Allahu akbar—“God is great!” Thus begins the sonorous Arabic chant that is worrying the citizens of Hamtramck, a mostly immigrant urban community of 23,000 near Detroit. In April the Hamtramck City Council voted unanimously to amend a noise ordinance so that the al-Islah Islamic Center, one of seven mosques that serve a growing Muslim population in what was once a Polish Catholic enclave, can broadcast the call to prayer five times a day by loudspeaker. As of this writing, however, opposition from some longtime residents may silence the loudspeaker until the matter is brought to a citywide vote. Meanwhile, white supremacist groups on the outside are making Hamtramck a cause célèbre, and unfortunately there is no noise ordinance to silence their fear-mongering.
Defenders of the city council’s decision speak of the values of religious freedom and diversity. In this city where church bells ring freely, where a 12-foot bronze statue of John Paul II (tottering on a crumbling foundation) raises hands in benediction over the picnic tables of Pope Park, in this “Ellis Island of Michigan” where ethnic and religious plurality is an inescapable and resplendent fact, what grounds could there be for restricting the religious expression of the swelling ranks of Bangladeshi, Bosnian, Pakistani and Yemeni Muslims?
The main voices of opposition are not bigots but decent folks whose parents and grandparents labored and suffered to build a small community as vibrant with faith as the one they left behind. They are understandably worried to see their neighborhoods transformed, their numbers dwindling, their economy teetering like the statue in Pope Park. What would it be like, under such circumstances, to hear the Islamic call to prayer five times a day every day, without ceasing, without respite?
Disturbing, no doubt. Unless—and here is a venture full of hazards—one could find a way to hear the call to prayer not as an alien voice but as a summons, a periodic reminder, for Christians as well as Muslims, for Catholics and Protestants too, of the “one thing needful.” It may not be a bad thing to wake each dawn to the admonition, “Prayer is better than sleep!” mixed in with the jackhammers, garbage trucks and school buses that make up the morning din. So many other influences conspire to tell us that sleep is better than prayer. So often we go about our day in a haze, forgetting that we are creatures, that our existence is on loan, that life is in earnest, that love is our business. It may not be a bad thing to be roused five times a day by the praise of God, even in an unfamiliar tongue.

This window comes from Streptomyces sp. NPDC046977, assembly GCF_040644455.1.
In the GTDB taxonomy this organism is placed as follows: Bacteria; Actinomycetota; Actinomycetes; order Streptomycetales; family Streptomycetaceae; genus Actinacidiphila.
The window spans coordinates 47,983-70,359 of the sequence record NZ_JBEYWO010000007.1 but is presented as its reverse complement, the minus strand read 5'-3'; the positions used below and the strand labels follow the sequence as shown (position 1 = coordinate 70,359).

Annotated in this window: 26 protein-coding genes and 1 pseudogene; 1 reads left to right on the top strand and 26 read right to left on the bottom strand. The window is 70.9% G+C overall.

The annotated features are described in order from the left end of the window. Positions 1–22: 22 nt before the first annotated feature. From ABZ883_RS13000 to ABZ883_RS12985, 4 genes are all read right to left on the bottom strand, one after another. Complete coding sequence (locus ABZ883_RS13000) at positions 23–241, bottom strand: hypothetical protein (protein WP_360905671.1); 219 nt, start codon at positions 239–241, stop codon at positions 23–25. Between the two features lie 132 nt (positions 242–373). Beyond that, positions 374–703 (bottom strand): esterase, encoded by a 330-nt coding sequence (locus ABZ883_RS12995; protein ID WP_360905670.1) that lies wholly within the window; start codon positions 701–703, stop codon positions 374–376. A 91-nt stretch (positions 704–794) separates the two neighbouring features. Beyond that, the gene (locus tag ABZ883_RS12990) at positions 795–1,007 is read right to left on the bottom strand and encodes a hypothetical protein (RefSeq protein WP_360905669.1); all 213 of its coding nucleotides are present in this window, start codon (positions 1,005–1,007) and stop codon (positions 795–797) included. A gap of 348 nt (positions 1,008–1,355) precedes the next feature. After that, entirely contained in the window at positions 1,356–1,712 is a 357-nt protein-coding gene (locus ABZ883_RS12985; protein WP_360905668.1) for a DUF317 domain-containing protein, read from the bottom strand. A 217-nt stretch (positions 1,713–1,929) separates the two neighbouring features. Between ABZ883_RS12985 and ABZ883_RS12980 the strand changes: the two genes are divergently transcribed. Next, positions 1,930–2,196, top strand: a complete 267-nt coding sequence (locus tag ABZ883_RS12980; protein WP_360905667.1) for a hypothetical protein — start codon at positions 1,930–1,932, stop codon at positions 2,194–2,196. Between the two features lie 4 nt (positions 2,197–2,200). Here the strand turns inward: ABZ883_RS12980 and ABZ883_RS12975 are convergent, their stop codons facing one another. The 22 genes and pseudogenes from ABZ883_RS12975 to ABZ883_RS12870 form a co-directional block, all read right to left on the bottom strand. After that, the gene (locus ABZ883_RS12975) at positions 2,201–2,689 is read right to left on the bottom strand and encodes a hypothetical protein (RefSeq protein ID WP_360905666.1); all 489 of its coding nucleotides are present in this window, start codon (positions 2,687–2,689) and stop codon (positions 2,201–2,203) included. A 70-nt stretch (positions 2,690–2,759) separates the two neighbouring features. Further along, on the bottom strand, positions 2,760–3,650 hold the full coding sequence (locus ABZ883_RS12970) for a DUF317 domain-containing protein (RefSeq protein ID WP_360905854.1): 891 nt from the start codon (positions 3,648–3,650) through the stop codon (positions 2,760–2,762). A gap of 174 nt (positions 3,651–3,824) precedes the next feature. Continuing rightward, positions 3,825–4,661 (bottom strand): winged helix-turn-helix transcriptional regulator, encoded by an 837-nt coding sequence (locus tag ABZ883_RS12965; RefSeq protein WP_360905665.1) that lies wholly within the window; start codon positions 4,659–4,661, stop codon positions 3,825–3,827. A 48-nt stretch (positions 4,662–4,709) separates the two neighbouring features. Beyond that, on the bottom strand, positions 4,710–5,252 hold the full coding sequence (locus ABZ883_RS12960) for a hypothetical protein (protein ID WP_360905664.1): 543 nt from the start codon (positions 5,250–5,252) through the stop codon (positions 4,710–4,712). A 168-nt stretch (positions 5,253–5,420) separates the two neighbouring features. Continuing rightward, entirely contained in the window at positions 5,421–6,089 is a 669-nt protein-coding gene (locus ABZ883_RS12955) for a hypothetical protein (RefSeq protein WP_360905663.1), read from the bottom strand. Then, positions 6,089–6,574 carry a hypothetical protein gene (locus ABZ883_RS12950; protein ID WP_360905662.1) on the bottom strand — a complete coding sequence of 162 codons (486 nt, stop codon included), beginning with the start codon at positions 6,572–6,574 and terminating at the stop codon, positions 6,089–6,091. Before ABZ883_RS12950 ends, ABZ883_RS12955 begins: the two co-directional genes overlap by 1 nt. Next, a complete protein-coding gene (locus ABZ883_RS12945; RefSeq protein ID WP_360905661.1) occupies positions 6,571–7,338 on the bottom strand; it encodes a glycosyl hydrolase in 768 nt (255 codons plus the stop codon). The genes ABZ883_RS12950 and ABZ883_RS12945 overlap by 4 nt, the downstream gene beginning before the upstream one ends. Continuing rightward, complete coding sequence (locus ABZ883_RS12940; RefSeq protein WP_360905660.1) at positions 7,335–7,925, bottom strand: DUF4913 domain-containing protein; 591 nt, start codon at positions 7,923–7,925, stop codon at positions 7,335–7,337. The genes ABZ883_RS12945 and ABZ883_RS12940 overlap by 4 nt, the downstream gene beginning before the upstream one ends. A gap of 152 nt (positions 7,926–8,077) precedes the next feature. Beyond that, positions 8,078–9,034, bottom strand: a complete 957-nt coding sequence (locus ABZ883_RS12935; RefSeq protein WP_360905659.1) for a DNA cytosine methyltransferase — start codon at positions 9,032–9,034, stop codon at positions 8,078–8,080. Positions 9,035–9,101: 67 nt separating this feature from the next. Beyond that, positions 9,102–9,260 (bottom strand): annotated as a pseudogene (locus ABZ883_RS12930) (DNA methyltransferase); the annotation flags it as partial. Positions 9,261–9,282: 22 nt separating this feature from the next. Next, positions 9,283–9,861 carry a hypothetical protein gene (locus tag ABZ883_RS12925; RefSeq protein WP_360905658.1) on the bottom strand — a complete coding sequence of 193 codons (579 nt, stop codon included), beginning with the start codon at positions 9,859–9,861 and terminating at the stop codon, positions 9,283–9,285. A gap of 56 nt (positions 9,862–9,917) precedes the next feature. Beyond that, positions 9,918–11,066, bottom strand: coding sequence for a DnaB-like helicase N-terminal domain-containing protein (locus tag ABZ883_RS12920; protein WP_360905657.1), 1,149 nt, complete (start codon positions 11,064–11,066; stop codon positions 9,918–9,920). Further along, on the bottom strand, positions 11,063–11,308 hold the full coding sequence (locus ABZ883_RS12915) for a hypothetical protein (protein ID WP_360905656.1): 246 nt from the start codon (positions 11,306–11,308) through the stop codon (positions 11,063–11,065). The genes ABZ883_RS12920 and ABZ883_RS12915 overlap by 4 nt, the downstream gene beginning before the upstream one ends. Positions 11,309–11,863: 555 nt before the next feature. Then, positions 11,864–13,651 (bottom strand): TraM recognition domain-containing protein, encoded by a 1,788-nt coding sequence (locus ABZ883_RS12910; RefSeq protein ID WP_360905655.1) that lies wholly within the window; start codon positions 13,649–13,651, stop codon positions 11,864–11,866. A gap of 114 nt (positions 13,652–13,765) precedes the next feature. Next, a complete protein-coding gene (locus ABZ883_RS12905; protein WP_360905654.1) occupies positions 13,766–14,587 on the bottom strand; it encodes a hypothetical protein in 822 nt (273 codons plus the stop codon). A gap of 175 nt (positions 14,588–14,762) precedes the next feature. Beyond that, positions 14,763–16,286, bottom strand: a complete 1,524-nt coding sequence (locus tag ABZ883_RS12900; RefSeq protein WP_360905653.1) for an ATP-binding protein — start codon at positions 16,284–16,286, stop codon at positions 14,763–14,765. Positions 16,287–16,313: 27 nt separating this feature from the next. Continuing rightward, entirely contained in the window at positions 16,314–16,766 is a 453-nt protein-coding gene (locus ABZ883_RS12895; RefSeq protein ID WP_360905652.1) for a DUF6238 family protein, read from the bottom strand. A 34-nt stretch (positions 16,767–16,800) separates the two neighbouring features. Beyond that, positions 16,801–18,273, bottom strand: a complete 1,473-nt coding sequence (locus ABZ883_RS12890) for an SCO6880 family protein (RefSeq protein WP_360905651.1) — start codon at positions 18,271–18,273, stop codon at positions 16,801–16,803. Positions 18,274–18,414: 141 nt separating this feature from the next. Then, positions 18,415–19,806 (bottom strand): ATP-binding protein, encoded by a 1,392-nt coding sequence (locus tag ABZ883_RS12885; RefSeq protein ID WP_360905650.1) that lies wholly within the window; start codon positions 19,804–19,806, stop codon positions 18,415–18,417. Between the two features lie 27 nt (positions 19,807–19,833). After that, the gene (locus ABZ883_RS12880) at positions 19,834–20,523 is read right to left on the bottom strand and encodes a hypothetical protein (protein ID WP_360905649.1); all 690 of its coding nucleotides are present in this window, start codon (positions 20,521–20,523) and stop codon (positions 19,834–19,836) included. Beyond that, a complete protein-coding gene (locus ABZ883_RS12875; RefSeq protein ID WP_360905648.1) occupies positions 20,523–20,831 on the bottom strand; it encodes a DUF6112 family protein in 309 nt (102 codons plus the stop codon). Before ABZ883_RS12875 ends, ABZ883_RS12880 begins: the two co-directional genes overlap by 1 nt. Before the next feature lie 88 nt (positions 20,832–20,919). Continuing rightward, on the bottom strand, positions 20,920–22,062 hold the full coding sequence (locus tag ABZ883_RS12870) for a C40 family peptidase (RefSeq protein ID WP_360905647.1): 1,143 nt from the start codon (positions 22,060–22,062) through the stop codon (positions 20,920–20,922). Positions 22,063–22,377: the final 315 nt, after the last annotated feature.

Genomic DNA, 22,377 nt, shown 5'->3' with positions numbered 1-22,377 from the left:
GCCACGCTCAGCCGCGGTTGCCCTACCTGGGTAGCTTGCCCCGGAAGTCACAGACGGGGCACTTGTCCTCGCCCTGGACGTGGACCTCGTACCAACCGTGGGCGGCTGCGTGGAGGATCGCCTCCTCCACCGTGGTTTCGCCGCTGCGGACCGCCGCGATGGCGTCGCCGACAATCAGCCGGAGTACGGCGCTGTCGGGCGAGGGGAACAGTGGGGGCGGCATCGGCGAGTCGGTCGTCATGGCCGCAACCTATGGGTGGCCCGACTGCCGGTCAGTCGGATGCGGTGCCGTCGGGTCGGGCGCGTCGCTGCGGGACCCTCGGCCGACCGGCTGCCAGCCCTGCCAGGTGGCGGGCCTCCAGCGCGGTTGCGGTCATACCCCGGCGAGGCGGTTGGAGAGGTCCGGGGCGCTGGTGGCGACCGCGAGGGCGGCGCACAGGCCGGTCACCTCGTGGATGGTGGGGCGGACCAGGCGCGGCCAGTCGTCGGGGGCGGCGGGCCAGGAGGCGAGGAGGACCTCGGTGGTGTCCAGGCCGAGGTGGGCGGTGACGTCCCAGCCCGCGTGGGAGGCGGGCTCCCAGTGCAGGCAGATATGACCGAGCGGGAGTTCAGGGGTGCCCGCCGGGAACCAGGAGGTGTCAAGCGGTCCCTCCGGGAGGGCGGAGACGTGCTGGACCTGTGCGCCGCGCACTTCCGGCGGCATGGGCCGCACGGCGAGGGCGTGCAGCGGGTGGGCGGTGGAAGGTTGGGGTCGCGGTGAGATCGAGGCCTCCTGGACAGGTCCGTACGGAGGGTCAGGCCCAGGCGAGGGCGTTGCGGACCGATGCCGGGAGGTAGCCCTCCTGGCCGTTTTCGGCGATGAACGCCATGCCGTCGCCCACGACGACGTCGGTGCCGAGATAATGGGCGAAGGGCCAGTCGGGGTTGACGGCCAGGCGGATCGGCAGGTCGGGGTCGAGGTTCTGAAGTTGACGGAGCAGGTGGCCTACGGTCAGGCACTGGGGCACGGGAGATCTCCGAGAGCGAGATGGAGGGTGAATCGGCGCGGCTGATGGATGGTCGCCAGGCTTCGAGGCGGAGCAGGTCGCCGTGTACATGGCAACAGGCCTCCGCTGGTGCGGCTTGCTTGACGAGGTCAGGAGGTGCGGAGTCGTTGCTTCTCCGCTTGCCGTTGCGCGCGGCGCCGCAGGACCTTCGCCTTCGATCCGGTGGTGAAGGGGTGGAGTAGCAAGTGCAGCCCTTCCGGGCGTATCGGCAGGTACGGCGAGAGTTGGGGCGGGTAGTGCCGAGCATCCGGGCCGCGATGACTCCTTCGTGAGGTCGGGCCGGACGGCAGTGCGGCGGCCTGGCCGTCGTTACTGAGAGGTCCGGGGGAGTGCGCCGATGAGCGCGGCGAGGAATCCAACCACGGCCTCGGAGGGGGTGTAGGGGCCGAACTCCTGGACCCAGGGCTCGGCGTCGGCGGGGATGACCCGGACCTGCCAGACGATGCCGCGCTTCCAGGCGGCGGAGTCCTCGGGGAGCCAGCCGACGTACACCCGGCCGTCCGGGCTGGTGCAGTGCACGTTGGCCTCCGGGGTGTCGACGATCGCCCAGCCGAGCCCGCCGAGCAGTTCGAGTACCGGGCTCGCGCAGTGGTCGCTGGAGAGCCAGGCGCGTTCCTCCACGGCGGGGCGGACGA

Better still if another faith’s call to prayer prompts us to recover Christian practices that have suffered neglect. When church bells ring, do we hear a call to prayer? Not according to some of the protesters in Hamtramck; church bells, they maintain, “have no religious significance.” Never send to ask for whom the bell tolls; it tolls for thee. Not so long ago, throughout Europe and possibly even in Hamtramck, church bells rang morning, noon and evening to summon householders, peasants in the field, workers in the factory and students at their books to set aside their labor and recite the Angelus, a perfect miniature of Christian gospel and creed. Like the liturgy of the hours, the Angelus was a Christian salat: an obligation but also a joy, a daily reminder of all that Christians believe, cherish and hope, a proving ground for Christian identity, a nursery for the seedlings of Christian culture. The Angelus was not outlawed so much as discarded. It seemed better to sleep.
Abraham Joshua Heschel speaks movingly of how he rediscovered the Jewish call to prayer during his student days in Berlin:
In those months in Berlin I went through moments of profound bitterness. I walked alone in the evenings through the magnificent streets of Berlin. I admired the solidity of its architecture, the overwhelming drive and power of a dynamic civilization. There were concerts, theaters, and lectures by famous scholars about the latest theories and inventions and I was pondering whether to go to the new Max Reinhardt play or to a lecture about the theory of relativity.
Suddenly I noticed the sun had gone down, evening had arrived. . . .
I had forgotten God—I had forgotten Sinai—I had forgotten that sunset is my business—that my task is “to restore the world to the kingship of the Lord.”
So I began to utter the words of the evening prayer.
Blessed art thou, Lord our God, King of the Universe, who by His word brings on the evening twilight . . .
“Sunset is my business.” The statutory times of Jewish prayer, from which the cycles of Christian and Islamic daily prayer derive, mark critical thresholds, moments when we can be roused from sleep into a state resembling human consciousness. We need such reminders. We need a tug of a string on our finger for those times when we fail to heed the tug of the string on our heart.
The Hamtramck controversy will be resolved by the faithful Christians and Muslims who live there, and who, because of their faith, prize hospitality. Though Christians and Muslims cannot pray in a common voice, the Hamtramck call to prayer can be heard as a reminder to all of us: Sunrise is our business. Prayer is better than sleep.